Jeanne D’Arc Credit Union Insider Breach Discovered After One Year

A recent security incident that involves a Massachusetts financial institution called Jeanne D’Arc Credit Union shows that it’s not necessary for hackers to be involved for data leaks to occur.

More precisely, one of their employees that left the company in December 2010, took with her some files that contained private belonging to their customers, including social security numbers and loan account numbers, reports DataBreaches.

The worrying thing is that the incident would have never been discovered if the woman's latest employer hadn’t noticed the after she left her new job.

She claims that the was taken on a USB drive to be utilized in her new job and that the files were never copied to other computing devices.

“We have recovered the thumb drive device that contained the computer files in question. We have obtained a sworn affidavit from our former employee indicating that she made no unauthorized use or further disclosure of the disclosed personal,” reads a letter sent by the organization to the General Attorney’s Office.

Jeanne D’Arc Credit Union also states that both their former employee and her new employer assured them that the would not be disclosed to other parties, and that they implemented new systems to prevent such incident from occurring in the future.

All the individuals have been notified on the breach and they were advised on how to monitor their bank accounts, but they were not told what exactly led to the situation.

In related news, hacktivist collectives that run Operation Robin Hood are working to prove that banks and some credit unions are experiencing major difficulties in securing their systems against cyberattacks. Unfortunately, this latest situation only comes to prove that there’s a lot of work to be done in order to get to the point where their systems are completely protected and their customers are safe.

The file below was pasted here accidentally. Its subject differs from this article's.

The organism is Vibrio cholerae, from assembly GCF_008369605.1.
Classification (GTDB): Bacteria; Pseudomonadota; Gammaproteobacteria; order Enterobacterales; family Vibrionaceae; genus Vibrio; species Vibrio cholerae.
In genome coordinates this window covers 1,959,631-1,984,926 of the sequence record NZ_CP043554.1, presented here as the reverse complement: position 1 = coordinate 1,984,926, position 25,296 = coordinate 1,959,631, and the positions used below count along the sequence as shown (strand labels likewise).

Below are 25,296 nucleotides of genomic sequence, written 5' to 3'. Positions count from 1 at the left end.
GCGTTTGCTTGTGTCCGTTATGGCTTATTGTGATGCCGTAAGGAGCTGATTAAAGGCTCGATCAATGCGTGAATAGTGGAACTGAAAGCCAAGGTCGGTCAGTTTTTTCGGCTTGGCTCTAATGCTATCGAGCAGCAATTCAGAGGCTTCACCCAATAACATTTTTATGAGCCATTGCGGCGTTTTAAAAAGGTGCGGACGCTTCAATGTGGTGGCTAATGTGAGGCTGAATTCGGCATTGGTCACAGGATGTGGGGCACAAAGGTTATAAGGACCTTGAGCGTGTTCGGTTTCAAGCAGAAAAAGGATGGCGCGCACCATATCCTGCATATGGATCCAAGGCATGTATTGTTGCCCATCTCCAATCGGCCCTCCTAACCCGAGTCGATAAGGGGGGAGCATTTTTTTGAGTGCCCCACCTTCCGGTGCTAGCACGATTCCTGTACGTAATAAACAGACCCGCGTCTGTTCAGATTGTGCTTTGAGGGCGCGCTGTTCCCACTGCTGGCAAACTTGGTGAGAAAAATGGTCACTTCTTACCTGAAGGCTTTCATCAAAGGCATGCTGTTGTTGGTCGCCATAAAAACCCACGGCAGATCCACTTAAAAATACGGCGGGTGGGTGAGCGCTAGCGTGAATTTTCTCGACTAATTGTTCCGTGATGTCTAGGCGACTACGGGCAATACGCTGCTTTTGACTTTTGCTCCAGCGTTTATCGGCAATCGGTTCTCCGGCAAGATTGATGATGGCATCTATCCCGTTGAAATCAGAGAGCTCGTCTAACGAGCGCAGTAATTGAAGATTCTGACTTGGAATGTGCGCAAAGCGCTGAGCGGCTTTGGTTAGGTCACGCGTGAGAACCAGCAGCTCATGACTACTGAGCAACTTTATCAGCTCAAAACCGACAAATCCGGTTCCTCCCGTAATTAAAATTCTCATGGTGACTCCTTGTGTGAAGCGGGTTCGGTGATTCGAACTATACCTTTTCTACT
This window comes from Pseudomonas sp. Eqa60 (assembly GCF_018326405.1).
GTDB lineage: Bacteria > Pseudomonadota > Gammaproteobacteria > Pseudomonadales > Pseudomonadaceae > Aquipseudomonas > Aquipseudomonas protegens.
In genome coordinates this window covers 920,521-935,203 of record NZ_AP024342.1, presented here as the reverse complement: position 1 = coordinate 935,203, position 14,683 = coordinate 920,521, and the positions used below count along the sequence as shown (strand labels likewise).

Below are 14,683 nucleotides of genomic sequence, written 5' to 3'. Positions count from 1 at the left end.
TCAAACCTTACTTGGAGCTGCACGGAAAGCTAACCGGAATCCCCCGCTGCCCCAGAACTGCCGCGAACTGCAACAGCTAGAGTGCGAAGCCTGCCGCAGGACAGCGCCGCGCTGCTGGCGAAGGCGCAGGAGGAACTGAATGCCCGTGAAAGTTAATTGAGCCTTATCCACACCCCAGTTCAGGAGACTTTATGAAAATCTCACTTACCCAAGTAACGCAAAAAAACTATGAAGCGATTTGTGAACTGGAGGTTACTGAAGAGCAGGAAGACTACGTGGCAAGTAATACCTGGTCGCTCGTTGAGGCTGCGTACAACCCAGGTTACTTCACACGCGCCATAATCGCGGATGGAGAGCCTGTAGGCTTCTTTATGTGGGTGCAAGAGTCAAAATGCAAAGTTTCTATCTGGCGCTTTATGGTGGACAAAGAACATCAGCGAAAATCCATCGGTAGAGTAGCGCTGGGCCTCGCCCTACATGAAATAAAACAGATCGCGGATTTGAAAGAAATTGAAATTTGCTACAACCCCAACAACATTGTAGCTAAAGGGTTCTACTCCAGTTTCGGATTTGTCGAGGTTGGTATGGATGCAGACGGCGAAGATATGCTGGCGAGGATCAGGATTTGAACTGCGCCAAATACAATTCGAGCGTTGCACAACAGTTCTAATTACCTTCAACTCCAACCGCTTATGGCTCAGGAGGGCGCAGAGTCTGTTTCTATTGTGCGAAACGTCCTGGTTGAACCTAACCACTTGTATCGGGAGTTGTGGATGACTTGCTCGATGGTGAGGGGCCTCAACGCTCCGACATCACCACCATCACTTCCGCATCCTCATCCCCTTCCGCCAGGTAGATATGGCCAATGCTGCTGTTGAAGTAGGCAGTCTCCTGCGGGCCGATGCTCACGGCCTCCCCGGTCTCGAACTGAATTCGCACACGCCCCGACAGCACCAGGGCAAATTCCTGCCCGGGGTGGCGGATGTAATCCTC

Jeanne D’Arc Credit Union notifies hundreds of insider breach – without telling them what happened?

USB ports are so convenient… and such a risk.

Lowell, Massachusetts-based Jeanne D’Arc Credit Union recently notified the New Hampshire Attorney General’s Office of a breach that occurred when an employee voluntarily left her employ on December 27, 2010 and took some files with her on a USB drive. She reportedly planned to use the forms in her new employment. When she left that new position in July 2011, her employer looked at her hard drive, noticed that there were files from Jeanne D’Arc, and sent them copies of the files that they had found.

An analysis of the files revealed that customers’ personal data had been copied onto the flash drive and then uploaded onto the new employer’s system. Some files contained names and Social Security numbers, while other files contained names and loan account numbers. There were 327 New Hampshire residents affected; the total was not disclosed.

The CU’s letter to its affected customers nforms them that there was a breach (not described) on or about December 27, that the CU found out months later, and that the CU doesn’t believe the data have been misused. It offers affected customers no services, does not explain why it believes there is a low risk of misuse, does not indicate what steps it is taking to prevent a similar breach in the future, and its only apology is “We regret that this incident occurred.”

All in all, Jeanne D’Arc customers will learn more about the breach from reading this blog than they will have learned directly from the credit union.

That Jeanne D’Arc did not have sufficient controls in place to prevent an officer from downloading and removing files with personal information is, of course, a concern. That they never would have discovered the breach were it not for the diligence of the employee’s next employer is embarrassing, at least. But why not tell customers what happened so that they can make their own risk determination?

Jeanne D’Arc responded promptly to the breach once it learned of it, and its letter to the Attorney General’s office is sufficiently detailed. Its letter to customers… not so much.

Actually, the more I look at it, it may be one of the worst notification letters I’ve seen in years. See what you think. The notification and letter are available here.

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